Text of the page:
Our goal was to go visit the local pet shop to price birdseed, as part of our enterprise class. It's a good project - involves weighing out the seed, managing to get it into bags, eliciting orders from staff, handling the money, counting and keeping accounts.
The walk meant opportunities to practise crossing the road, gave us a chance to look at the turning leaves and talking (in sentences) - as well as stroking a puppy! And importantly, for these children who are taxied in and can't really manage a lot in PE, it is exercise as well as being an enjoyable jaunt.
The nightmare is the admin behind this very mundane trip. We usually involve our pupils in the planning process when we go out of school - and there are some 20 steps. Filling in forms, seeking permission, those damn risk assessments, informing staff, changing registers, signing staff out. Permission slips need to go out to the parents, and they are pages long. One little lad wasn't ever allowed - until we realised that mum couldn't read either - and was quite happy to let him go if we phoned to ask.
Do risk assessments prevent accidents? Over all the years and with all the fun of taking kids out, I have known only one case - a youngster who fell and broke an arm while ice-skating. Would we just not be allowed to go nowadays, because there is a chance that could happen?
How can you quantify the benefits of these trips? The school was an hour's drive from the skating rink, but we had a ball, usually stopping for chips on the way home. On trips out of school, you get to know the pupils and they learn to trust you. You might have a rowdy bottom section, but they never behaved badly when we were out. I have no doubt that it really helped in the classroom too.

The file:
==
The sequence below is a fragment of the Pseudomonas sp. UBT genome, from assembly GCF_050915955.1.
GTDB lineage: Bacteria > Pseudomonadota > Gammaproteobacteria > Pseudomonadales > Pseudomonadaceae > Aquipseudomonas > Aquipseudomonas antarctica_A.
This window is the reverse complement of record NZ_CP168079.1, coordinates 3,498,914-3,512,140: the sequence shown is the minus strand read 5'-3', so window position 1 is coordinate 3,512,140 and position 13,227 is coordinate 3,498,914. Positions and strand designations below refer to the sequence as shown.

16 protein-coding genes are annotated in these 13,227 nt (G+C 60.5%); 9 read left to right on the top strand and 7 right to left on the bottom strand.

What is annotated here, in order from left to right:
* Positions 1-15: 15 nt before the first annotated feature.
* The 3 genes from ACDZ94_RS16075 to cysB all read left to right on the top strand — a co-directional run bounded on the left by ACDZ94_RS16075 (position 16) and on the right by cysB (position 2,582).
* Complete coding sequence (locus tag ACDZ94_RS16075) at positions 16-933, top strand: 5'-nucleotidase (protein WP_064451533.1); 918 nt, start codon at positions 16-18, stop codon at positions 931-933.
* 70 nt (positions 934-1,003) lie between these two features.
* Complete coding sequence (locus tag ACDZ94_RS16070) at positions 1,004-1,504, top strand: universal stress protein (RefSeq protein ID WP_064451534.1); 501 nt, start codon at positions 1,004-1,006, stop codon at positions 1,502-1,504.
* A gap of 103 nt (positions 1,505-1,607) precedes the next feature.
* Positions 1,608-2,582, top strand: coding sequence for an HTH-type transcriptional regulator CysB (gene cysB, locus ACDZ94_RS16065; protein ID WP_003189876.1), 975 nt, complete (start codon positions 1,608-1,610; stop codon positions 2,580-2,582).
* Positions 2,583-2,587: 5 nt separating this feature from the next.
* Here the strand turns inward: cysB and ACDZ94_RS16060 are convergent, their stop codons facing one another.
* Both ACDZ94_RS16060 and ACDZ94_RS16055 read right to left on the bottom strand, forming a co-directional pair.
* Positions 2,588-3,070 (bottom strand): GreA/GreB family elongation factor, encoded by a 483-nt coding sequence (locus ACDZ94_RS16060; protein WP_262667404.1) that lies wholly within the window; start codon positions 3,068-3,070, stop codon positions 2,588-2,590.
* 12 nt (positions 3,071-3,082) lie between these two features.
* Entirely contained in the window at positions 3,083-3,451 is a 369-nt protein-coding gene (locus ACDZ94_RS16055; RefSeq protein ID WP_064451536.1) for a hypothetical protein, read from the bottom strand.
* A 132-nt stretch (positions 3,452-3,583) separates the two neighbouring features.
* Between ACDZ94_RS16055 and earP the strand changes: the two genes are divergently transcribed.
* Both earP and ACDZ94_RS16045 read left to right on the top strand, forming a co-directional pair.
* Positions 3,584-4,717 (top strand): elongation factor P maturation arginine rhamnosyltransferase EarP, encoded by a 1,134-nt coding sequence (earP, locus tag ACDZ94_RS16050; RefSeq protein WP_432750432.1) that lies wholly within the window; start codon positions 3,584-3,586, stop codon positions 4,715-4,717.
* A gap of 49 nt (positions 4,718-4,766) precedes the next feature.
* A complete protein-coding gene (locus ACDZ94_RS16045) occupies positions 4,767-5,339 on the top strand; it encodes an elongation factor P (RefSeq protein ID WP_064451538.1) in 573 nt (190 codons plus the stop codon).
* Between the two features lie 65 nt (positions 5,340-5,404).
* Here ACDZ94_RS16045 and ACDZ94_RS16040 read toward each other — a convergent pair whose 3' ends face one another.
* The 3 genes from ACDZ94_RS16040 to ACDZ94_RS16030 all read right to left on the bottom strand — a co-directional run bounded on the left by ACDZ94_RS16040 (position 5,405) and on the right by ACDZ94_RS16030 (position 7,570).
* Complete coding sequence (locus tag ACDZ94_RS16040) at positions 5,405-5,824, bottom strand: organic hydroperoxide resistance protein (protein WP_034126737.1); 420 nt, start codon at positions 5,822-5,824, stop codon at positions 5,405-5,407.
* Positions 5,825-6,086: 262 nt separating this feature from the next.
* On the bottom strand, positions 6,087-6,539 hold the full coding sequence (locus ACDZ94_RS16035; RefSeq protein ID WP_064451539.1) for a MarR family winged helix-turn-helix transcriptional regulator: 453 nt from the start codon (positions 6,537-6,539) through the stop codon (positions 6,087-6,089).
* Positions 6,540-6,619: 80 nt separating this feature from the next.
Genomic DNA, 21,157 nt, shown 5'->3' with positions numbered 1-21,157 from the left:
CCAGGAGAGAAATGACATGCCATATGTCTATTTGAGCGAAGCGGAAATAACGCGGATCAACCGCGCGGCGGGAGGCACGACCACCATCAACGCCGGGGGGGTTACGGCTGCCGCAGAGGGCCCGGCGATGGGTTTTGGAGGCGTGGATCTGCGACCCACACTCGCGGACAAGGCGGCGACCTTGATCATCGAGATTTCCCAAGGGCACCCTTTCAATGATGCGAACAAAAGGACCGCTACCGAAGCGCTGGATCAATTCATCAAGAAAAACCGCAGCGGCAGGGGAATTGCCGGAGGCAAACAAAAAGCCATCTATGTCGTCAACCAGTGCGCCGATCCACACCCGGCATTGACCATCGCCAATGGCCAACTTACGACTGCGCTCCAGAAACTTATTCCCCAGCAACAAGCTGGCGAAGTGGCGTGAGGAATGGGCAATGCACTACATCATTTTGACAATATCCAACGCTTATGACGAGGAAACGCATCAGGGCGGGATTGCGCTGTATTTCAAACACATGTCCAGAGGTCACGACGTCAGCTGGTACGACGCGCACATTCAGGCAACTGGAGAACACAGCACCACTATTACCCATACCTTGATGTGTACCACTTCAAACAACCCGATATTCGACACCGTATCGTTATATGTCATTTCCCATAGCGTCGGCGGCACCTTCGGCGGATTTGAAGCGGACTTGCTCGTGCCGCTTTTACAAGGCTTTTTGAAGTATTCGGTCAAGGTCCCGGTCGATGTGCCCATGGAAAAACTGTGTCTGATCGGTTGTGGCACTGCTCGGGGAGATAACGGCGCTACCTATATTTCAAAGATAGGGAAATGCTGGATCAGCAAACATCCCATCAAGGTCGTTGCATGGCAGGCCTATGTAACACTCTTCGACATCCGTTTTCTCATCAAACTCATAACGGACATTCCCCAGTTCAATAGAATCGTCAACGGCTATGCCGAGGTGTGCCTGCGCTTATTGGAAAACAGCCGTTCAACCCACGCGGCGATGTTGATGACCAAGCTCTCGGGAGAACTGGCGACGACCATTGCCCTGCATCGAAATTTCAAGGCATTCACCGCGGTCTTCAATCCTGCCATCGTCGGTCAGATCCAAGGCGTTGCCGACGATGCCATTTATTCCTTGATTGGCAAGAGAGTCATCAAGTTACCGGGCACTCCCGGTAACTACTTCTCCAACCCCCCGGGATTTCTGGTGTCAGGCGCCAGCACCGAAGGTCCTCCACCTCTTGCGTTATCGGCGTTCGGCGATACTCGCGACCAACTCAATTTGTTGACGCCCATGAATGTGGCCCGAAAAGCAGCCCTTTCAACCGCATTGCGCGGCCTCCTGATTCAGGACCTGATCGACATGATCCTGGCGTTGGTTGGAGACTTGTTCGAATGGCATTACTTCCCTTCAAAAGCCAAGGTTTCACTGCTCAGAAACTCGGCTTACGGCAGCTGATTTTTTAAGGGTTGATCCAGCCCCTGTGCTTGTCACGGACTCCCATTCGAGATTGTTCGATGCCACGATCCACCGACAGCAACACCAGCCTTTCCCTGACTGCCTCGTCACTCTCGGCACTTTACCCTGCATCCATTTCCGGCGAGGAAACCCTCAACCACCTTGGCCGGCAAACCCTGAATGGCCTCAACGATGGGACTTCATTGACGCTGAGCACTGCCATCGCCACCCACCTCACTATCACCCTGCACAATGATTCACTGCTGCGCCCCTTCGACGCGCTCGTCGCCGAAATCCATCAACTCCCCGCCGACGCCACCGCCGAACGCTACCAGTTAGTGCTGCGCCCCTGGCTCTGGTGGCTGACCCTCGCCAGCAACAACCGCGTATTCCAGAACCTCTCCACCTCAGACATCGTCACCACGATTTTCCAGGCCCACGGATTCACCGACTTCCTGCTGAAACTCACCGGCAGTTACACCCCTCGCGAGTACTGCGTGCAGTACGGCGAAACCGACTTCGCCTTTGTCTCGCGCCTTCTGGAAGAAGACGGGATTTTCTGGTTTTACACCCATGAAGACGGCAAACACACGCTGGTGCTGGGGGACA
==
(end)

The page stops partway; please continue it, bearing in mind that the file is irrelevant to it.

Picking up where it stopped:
There have been very real tragedies on school trips, and it is every parent's worst fear when their offspring are clamouring to go. No one can dispute the horror for the teachers involved - whether it was their fault or not. No one deliberately makes mistakes.
But does the process have to be quite so complex? Do the forms have to be so long-winded? Has anyone looked at them critically, with the intention of streamlining them? Why do parents have to fill in the same form each time? Can't we get the information at the start of the session and just have a simple form signed by parents on each trip?
In fact, why do teachers have to do the admin? Couldn't that be delegated to school assistants or office staff?
Working with children who have additional support needs, I can't emphasise the importance of getting them out of school - going to the Post Office with a parcel, shopping for ingredients for macaroni and cheese, going out bowling or to the cinema. Many of our children wouldn't be going anywhere otherwise. And it is the "hidden curriculum" that really benefits them - the chatter, road safety, handling money. The real world is our classroom in their education.
Make it easier for us!
Penny Ward teaches in a secondary school.